BTE insurance provides policyholders with access to legal advice and help in the event of an accident and injury. The typical gross cost of a policy is between £20 and £28, but often BTE is provided to brokers by insurers at no cost, chief executive Nick Garner explained.
“The government believes BTE insurance could fill the gap and provide customers with access to justice. However, it is not that simple,” Garner said.
“In a post-reform market, BTE insurance premiums will increase because the income generated from claims will reduce, and the cost of claims to the BTE insurer will increase if legal costs are not recovered from the third-party insurer,” the CEO of the Cheshire-based insurer said.
Insurers and brokers will need to increase premiums to maintain income levels, but in the price-sensitive motor insurance market, consumers are likely to opt-out of voluntary add-on covers such as BTE if premiums go up.
Garner said that the Insurance Distribution Directive (IDD), which will make it more difficult to sell BTE as part of a bundled insurance product and is set to come in next February, is there to protect customers but will likely dampen take-up of BTE insurance.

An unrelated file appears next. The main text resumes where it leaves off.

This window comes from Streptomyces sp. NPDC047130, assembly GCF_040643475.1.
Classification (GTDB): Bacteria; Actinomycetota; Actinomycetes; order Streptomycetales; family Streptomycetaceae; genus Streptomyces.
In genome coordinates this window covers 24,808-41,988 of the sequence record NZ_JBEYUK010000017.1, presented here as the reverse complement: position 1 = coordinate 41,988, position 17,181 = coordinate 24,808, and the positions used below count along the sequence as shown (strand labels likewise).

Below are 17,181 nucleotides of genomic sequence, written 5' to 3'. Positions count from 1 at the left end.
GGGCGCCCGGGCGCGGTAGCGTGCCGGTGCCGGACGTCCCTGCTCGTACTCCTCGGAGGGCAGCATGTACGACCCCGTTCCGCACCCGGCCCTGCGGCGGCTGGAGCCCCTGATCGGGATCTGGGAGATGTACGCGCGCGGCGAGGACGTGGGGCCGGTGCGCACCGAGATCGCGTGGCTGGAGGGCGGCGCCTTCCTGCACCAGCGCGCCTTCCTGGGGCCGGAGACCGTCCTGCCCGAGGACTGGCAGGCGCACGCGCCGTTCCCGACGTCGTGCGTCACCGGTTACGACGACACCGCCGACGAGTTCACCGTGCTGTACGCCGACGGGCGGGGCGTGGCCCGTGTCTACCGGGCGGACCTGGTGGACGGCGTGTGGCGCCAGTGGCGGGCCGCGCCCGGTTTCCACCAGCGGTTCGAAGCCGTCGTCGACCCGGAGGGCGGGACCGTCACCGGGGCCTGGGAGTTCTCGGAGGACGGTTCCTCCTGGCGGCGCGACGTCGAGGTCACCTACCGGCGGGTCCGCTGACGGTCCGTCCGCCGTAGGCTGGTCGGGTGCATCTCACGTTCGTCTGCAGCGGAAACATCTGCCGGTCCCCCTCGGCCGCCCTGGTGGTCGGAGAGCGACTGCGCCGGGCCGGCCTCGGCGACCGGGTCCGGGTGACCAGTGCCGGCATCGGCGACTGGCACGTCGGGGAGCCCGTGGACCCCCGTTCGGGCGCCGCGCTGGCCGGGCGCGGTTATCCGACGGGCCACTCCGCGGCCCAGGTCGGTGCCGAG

“Following a reduction of, say, 25-30% in BTE take-up post reform, insurers will seek an increase of between £10 and £15 in BTE premium to make up the shortfall, and brokers a 25-30% increase in commission,” he commented.
“If a cap is imposed on compensation for a low value whiplash claim, as the government proposes, the customer could pay up to £25 extra per policy. That’s 70% of the government’s suggested £35 saving. If no payments are made for PSLA (pain, suffering and loss of amenity), the premium will increase by 100%, with customers paying an extra £15 per policy.”
Ultimately, BTE insurance is a potential solution to the post-reform world that the government should encourage, according to Garner.
He added: “It provides customers with legal representation at no extra cost. Claimants without cover risk being unrepresented or incurring additional unrecoverable legal costs – that is a bad outcome for access to justice.”
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